Doggie dementia risk rises each year after age 10, study finds. Here’s what to look for

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It’s an unfortunate reality that many dog ​​owners can face, especially if their dog’s breed lives 10 years or more. A new study that is part of the Dog Aging Project found that the risk of developing cognitive problems in many dogs increases by 52% each year after the age of 10.

But there’s no reason to despair if your furry best friend is showing signs of canine cognitive decline, or CCD, said veterinarian Dr. Dana Varble, Chief Veterinary Officer of the North American Veterinary Community.

“Too often, pet owners think their dogs are just ‘slowing down’ and don’t realize there are things they can do to alleviate, slow, or even prevent cognitive decline as dogs get older,” Varble said.

“Studies show that mental activity and exercise are important for a dog’s mental well-being, just like in humans. Stimulating the brain is important and this can be easily done with food puzzles, for example,” she said.

Food puzzles are toys in which owners hide treats, and it is up to the dog to push, shake or jog the treats out. Such activities help keep the brains of both dogs and cats engaged, experts say.

In addition, “dietary supplements have been shown to improve signs and slow the decline of CCD. There are also specialty foods for senior dogs,” Varble said.

Age and activity levels are key

In the new study, published Thursday in the journal Scientific Reports, researchers asked more than 15,000 dog owners to complete two surveys between December 2019 and 2020 about the health and cognitive status of their dogs. The scientists then grouped the dogs by age and analyzed the results

Based on age alone, a dog’s chance of developing CCD increased by 68% for each year after a decade of life. But when other factors were taken into account, such as dog breed, existing health conditions, spaying and physical activity, the risk dropped to 52% per additional year of life.

Inactive dogs of the same breed, health status, age and spay status were nearly seven times more likely to develop canine dementia than similarly active dogs. Whether it’s the inactivity that leads to dementia or vice versa is unclear, the study authors said.

In addition, dogs with a history of neurological, eye, or ear disorders had a higher risk of cognitive decline, according to the study.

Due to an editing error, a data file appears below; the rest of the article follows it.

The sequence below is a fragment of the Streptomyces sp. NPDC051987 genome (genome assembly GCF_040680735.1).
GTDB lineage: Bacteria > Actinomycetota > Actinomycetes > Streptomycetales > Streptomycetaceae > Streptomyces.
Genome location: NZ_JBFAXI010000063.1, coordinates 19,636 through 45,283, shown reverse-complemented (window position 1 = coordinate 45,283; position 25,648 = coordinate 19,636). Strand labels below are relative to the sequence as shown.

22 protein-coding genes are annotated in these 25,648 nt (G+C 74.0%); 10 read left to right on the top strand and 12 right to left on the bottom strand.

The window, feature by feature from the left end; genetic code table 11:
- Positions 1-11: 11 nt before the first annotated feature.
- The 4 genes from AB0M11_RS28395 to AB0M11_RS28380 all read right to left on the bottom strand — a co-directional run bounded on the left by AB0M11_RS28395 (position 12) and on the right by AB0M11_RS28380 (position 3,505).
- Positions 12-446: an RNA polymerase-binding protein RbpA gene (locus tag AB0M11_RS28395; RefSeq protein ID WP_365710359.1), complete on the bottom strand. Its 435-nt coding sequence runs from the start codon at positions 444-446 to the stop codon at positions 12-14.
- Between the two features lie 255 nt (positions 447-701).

There was also some good news: The study found almost no cognitive decline in dogs under 10 years of age.

What to look for

Older dogs with dementia can lose their vest to play and suffer from sleep problems, experts say.

Veterinarians have been studying the signs and symptoms of canine dementia for years in an effort to better understand and help the pets in their care. Here’s what to look for, according to experts:

disorientation: Dogs with cognitive problems may have difficulty getting around the house or wandering as if they are lost. They can get stuck behind furniture and not know how to get out or stare at the floor, walls or space without purpose. They can’t even recognize relatives.

Changes in Sleep Cycles: Dementia can cause dogs confuse day and night, and your pet may wake at night and pace, bark, or howl around the house. The insomnia at night can lead to excessive sleeping during the day.

Home training: Some dogs forget years of potty training and begin to relieve themselves inside, which can make them anxious. They may forget to warn you when to go out, or even forget to do their business while out and soil the house when they come back.

Changes in social behavior: Interactions with you and other people in their lives can change. A dog can become extra clingy, anxious or needy. Or the dog may become antisocial, withdrawing from interactions and spending time alone.

Changes in physical activity: A dog with cognitive decline may lose interest in favorite toys, other dogs and people or start pacing aimlessly without coming to rest.

People bred dogs to have puppy dog ​​eyes

Take your dog to the vet if you see any of these symptoms, and the sooner the better, Varble suggested. “Early intervention can extend and improve the quality of life for our pets,” she said.

First, the vet will check the dog for other causes of the symptoms, such as diabetes, loss of vision and hearing, kidney or urinary problems, arthritis, hypertension and Cushing’s disease, caused by an excess of the stress hormone cortisol.
If you and your vet notice the signs of dementia early, the doctor may suggest a behavior-altering drug approved for dogs by the U.S. Food and Drug Administration that acts on the neurotransmitter dopamine to help slow the decline.

The vet can also put your dog on a brain-healthy diet and encourage more physical activity, socialization and brain stimulation through food puzzles, teach new tricks, and encourage sniffing and sniffing during walks.

The Valley Voice
The Valley Voicehttp://thevalleyvoice.org
Christopher Brito is a social media producer and trending writer for The Valley Voice, with a focus on sports and stories related to race and culture.

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